Supporting environmentally friendly yachting
The yacht industry is becoming increasingly aware of how important it is to leave a minimal footprint behind leisure travels. As more eco-friendly technologies become available, owners can make more sustainable decisions without compromising on performance and costs.
Environmental concerns are bringing change to the superyacht segment. Stricter local regulations and public scrutiny are calling for a more sustainable yachting industry in a bid to reduce the segment’s impact on the oceans.
Opportunities for greener yachting
Similar to the requirements imposed on cruise ships operating in Canadian waters or across the Norwegian World Heritage Fjords, increasing access restrictions to beautiful areas and pristine waters are being considered for yacht owners, unless they can prove that their vessels have a reduced environmental footprint.
As a result, more owners are becoming more environmentally aware and eager to explore new solutions to increase the sustainability of their yachts, while ensuring the highest levels of comfort, reliability and safety. The interest in more efficient and future-proof newbuilds is therefore increasing; owners understand that a green design will not only lower emission levels but also reduce their operating costs in most cases while achieving a more attractive resale value.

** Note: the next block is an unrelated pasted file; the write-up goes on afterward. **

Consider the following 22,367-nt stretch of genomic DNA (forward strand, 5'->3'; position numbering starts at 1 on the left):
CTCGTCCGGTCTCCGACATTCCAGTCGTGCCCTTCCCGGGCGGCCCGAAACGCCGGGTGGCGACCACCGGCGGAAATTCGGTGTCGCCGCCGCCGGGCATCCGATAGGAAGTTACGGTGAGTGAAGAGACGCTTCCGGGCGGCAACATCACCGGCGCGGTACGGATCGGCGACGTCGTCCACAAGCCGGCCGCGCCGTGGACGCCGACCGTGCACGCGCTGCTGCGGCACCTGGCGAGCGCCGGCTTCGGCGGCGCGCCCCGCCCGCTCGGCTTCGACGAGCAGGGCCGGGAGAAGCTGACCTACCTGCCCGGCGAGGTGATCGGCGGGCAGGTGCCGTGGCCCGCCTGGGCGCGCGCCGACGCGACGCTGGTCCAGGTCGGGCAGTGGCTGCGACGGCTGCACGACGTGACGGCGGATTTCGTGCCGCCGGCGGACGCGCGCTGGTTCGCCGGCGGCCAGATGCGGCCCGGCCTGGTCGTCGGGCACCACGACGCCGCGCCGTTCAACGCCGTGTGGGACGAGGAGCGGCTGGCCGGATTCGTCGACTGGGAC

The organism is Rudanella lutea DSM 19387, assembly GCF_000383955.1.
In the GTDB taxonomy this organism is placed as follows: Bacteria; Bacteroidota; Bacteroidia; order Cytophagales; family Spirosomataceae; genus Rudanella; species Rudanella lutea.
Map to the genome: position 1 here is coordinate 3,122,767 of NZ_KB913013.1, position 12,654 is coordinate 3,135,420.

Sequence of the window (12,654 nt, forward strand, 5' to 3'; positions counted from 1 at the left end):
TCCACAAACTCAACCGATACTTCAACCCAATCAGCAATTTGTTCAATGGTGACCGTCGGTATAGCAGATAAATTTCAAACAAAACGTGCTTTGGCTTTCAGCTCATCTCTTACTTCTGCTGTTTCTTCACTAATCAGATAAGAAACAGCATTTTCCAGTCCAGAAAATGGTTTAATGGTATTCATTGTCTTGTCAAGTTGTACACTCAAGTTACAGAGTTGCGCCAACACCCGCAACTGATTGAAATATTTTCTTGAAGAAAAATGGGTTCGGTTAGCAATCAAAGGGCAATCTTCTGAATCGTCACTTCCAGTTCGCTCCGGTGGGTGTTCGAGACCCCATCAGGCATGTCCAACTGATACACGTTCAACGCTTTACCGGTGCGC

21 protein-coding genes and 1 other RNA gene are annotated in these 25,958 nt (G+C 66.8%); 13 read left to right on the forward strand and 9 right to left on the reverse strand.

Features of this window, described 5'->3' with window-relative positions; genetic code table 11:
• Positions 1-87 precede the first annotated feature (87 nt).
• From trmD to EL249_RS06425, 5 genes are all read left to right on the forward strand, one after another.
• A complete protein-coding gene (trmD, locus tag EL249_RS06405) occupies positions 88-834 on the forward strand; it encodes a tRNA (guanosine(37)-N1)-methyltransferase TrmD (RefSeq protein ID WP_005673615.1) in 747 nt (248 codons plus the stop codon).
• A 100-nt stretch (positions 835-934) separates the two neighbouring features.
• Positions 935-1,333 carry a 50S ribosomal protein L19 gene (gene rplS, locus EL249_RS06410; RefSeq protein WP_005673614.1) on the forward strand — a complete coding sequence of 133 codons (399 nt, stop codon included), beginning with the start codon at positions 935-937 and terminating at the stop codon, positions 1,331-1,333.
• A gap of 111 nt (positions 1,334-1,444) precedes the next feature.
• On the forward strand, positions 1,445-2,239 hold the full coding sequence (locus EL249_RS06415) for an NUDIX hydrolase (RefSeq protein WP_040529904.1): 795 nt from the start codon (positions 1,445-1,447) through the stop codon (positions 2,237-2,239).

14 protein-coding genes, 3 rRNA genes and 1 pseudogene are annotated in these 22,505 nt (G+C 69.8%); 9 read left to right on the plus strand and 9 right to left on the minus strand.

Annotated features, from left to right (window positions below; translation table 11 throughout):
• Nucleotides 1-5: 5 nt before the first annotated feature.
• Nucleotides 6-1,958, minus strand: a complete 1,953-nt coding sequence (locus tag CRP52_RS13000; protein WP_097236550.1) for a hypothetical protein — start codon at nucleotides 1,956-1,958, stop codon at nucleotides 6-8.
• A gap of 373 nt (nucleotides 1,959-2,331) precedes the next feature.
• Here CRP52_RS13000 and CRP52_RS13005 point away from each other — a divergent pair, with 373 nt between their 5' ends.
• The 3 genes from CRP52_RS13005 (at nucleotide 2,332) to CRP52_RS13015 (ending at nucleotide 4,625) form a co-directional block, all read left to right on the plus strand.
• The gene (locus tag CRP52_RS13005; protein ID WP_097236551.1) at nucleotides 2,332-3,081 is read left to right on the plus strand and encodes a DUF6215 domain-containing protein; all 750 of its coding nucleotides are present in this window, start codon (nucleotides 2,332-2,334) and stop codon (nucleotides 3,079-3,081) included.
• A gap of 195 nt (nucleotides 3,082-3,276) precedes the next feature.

However, with numerous fuel alternatives, novel energy-efficient technologies and new machinery solutions now available, owners have many options to improve the sustainability of their yachts and plenty of decisions to make. That can be challenging.
Explore fuel and technology alternatives
DNV GL’s cooperation with yards and designers has demonstrated that there is potential to harvest significant environmental and operational benefits by exploring alternative design options and technologies. Owners are starting to appreciate that it is crucial to make fundamental decisions as early as possible in the concept development or pre-contract phase to avoid unnecessary risks, schedule delays and cost increases, explains Adam Larsson, Business Development Leader, Advisory Norway, DNV GL - Maritime.
Alternative fuels to cut emissions
Switching to a low-carbon fuel such as LNG, biofuels, ammonia or hydrogen can have a big impact on the yacht’s environmental footprint. By selecting the best fuel strategy and options, owners can increase the sustainability of their yacht operations.
DNV GL is currently engaged in several projects supporting owners with a fuel strategy and feasibility assessment, including technical and financial aspects, supply and bunkering infrastructure, on-board implementation barriers and risk assessments, according to Larsson.